Finally, as we’ve used Petey on Apple Watch since its launch, we’ve realized that it could be a great tool to use ChatGPT for accessibility – it could tell the user what’s nearby or if any appliances are on nearby, that should be switched off.

We asked Ploeg if he also thought there was a future for Petey with accessibility. “I think AI will be great at making complex things understandable. Focussing on Watch, we could look at really quickly getting answers to complex questions and or being able to translate complex health-related insights to be easier to understand. Machine Learning always has been great for this, but access to data has always been the hardest part.”

With more and more trained models being available for developers, it will be interesting to see where things will go. The only thing I’m a bit scared of is being Sherlocked by a great new version of Siri (you can’t beat integration like that). However, the Siri brand really needs a shot in the arm, and I will always try to explore new ways of solving problems. So if anything, I’m excited!”

Jordi Bruin has built two ChatGPT apps – MacGPT (opens in new tab) and MacWhisper (opens in new tab) – that ‘Mac-ify’ the AI experience, but help in different ways. MacGPT lets you bring up the AI through a Spotlight bar, the Menubar, or the app. You can chat with it for suggestions and advice, and you can use it with the faster and more refined ChatGPT-4 if you wish.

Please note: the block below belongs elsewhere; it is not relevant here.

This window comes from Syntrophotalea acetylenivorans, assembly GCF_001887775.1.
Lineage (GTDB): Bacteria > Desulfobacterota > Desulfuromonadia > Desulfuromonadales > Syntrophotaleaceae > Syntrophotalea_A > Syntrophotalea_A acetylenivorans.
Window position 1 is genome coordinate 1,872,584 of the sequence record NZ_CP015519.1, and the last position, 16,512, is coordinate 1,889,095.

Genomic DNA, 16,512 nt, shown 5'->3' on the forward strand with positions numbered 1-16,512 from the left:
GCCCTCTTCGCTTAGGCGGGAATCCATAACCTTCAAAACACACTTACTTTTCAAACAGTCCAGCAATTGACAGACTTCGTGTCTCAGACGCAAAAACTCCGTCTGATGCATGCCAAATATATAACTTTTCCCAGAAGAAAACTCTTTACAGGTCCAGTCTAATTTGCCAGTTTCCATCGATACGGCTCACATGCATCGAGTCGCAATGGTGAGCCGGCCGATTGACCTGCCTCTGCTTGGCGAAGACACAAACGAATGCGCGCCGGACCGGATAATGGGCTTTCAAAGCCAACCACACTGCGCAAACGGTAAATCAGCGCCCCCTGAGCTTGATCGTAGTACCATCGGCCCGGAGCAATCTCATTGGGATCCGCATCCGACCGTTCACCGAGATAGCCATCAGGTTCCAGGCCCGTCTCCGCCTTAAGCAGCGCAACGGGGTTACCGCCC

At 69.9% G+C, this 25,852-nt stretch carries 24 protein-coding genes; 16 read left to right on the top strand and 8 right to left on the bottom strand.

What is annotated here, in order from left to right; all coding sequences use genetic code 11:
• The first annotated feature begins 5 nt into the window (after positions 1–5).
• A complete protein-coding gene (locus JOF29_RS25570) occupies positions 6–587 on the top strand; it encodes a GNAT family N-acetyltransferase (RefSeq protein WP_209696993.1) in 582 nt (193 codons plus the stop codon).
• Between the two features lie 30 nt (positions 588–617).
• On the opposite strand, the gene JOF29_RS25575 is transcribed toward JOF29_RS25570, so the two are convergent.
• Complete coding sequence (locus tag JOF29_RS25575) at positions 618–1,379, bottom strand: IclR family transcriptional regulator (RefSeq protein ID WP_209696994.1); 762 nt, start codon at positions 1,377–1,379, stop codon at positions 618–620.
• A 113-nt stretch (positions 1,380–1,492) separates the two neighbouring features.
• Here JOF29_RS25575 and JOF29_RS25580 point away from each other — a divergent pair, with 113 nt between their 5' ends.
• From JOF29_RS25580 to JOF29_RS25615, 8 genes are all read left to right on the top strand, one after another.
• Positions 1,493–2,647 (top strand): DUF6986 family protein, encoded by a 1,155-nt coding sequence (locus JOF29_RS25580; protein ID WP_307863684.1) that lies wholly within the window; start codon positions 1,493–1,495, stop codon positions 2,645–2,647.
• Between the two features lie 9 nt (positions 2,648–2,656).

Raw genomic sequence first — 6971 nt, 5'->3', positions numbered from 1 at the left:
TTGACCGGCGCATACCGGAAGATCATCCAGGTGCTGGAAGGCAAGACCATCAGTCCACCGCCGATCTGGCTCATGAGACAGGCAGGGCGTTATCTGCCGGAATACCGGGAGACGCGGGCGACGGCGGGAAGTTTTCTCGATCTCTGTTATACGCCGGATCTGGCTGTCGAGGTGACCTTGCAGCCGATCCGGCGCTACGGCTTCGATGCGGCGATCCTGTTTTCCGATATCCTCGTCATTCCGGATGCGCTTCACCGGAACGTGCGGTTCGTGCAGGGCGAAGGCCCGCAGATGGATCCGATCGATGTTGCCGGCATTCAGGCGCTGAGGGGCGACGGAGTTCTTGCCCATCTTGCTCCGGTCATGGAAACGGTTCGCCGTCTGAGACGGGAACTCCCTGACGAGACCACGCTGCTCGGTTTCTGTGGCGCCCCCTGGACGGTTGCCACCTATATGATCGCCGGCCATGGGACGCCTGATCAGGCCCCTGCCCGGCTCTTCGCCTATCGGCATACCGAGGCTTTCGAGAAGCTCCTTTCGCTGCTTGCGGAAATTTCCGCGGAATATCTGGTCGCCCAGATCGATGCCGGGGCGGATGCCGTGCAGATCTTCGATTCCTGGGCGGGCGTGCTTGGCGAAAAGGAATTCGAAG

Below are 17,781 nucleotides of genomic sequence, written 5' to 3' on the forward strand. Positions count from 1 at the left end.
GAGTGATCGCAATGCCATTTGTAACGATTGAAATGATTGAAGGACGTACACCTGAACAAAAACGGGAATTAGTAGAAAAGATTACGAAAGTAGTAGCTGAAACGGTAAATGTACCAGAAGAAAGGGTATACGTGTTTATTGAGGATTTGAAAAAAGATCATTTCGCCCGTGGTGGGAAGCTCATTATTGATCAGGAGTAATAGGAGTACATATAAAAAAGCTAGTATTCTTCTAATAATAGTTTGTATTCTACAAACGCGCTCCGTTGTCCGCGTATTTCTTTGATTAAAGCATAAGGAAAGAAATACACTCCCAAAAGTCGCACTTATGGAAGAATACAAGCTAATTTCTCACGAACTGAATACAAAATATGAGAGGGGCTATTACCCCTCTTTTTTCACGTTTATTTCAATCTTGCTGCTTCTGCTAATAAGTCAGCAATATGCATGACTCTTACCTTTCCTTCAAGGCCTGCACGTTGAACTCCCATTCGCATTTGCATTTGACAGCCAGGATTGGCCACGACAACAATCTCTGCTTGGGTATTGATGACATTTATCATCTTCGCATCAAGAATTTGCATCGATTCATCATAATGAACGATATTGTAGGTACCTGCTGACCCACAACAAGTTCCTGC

You can drag and drop audio files into MacWhisper and the app will use ChatGPT to transcribe them, and you can jump back and forth in the transcription to copy and paste certain sections.

“I compare it to having access to a new API or framework from Apple after a big iOS or macOS update,” Bruin told me. “Using APIs such as ChatGPT makes it possible to add certain features that would not easily be possible before.”


Impressive how these apps are integrating the functionality.
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I wanted to scream at other parents: ‘You don’t know how lucky you are’ • The Guardian

Tim Jonze:


In the summer of 2017, I’d been losing weight and feeling low, and my GP had rather reluctantly sent me for a blood test. At the follow-up, she explained how it had all come back “normal”, and it was only when I pointed to her computer screen and said: “So what does that big red cross mean, then?” that she said: “Oh, that’s just your platelets … they are a little bit high, I suppose. Would you like another test, just to be sure?”